You can still find a few taro patches growing in the valley today; however, most farmers moved away from Polulu Valley following the construction of the Kohala Ditch system in 1906. The ditch system was constructed to divert water to the then-growing sugar cane industry in the area surrounding Pololu. This displacement of water, unfortunately, made taro farming significantly less viable for the native population. This was a particularly tragic loss to native Hawaiian culture since the type of taro grown in this valley, known for its bright red leaves and stems, is found nowhere else in the world.
Except for a row of Ironwood trees added to prevent erosion, Polulu Valley has remained relatively untouched since these ditches were completed. Today, on-lookers, hikers and experienced surfers all enjoy the fruits of this steadfast preservation.
The hike down isn't too strenous, plus just LOOK AT THIS VIEW! Hawaii Tourism Authority (HTA) / Heather Goodman
The Hike In
Make sure you have plenty of water before you head into the valley. Although you’ll only be a short hike away from your transportation, there are no concession stands, bathrooms, or water fountains of any kind in the valley.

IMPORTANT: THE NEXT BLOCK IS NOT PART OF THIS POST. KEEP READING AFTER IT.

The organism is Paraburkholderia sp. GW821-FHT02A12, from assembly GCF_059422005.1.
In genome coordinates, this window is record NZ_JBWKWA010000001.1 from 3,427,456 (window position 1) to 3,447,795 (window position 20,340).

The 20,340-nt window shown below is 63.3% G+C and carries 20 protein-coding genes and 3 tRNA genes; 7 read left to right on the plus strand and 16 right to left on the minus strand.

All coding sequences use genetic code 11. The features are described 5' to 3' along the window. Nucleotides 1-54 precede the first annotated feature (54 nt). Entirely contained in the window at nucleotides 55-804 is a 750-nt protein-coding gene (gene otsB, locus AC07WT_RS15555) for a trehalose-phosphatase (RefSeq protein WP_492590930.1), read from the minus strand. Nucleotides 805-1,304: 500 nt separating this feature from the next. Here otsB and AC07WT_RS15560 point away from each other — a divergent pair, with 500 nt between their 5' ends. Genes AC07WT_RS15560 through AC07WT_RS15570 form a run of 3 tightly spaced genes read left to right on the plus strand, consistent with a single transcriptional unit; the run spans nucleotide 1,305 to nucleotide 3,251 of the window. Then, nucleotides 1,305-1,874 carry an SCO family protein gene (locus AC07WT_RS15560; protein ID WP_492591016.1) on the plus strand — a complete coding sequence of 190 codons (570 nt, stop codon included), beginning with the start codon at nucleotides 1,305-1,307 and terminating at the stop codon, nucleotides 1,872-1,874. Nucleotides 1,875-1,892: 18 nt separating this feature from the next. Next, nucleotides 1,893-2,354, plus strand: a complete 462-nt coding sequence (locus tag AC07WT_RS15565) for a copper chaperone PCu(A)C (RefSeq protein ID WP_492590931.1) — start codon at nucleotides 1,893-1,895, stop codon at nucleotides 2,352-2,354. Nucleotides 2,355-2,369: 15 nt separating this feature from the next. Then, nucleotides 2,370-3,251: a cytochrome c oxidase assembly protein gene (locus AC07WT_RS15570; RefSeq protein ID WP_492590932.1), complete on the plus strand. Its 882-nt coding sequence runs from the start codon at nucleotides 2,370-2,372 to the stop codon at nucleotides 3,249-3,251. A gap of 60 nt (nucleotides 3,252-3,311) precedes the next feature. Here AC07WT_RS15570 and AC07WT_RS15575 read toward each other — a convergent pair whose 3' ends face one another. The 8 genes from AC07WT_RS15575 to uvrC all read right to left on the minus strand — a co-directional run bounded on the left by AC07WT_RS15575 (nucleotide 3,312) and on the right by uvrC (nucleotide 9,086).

There's a fruit stand a few miles before Pololu Valley you can stop to grab some snacks and drinks at. Island of Hawaii Visitors Bureau (IHVB) / Anna Pacheco
In addition, there is a somewhat strenuous elevation change of 337 feet between you and any supplies once you've descended into Polulu Valley. The walk is steep and rocky, but overall it shouldn’t give most hikers too much trouble. The hike in and out is about 1.8 miles round-trip.
You’ll want to be extra careful on rainy days as the cliff-side trail will become very slippery. Along the hike, you might notice ancient cobblestones that were likely installed by native Hawaiians in the 1400s. The hike down to the beach could be done in about 25 minutes, but we recommend allotting closer to 45 minutes for scenic overlooks. Overall, plan to spend about an hour to an hour and a half at the valley.
Show Your Aloha
When you visit Polulu Valley, please be respectful. If you get to the parking lot and there's no space, turn back around and try again another day or wait for a spot to open - don't park on the side of the road. Also, be sure to take out what you bring in and leave the trail better than you found it. There have been reports of hikers leaving behind trash and that's certainly not aloha. Please show your respect to the locals, the land and the wildlife that call Hawaii home.
Along this trail, you’ll find several native plant species. These include lauhala and wilelaiki trees, in addition to abundant naupaka shrubs. Once you reach the bottom you’ll need to stop and pick your jaw up off the ground after you’re stunned by the breathtaking black sand beach.
There are trails all throughout Pololu Valley. Photo by Hawaii Tourism Authority (HTA)
The Beach at Polulu Valley
When it comes to black sand beaches, its hard to imagine a more scenic location than the Pololu Valley.
There's a catch though: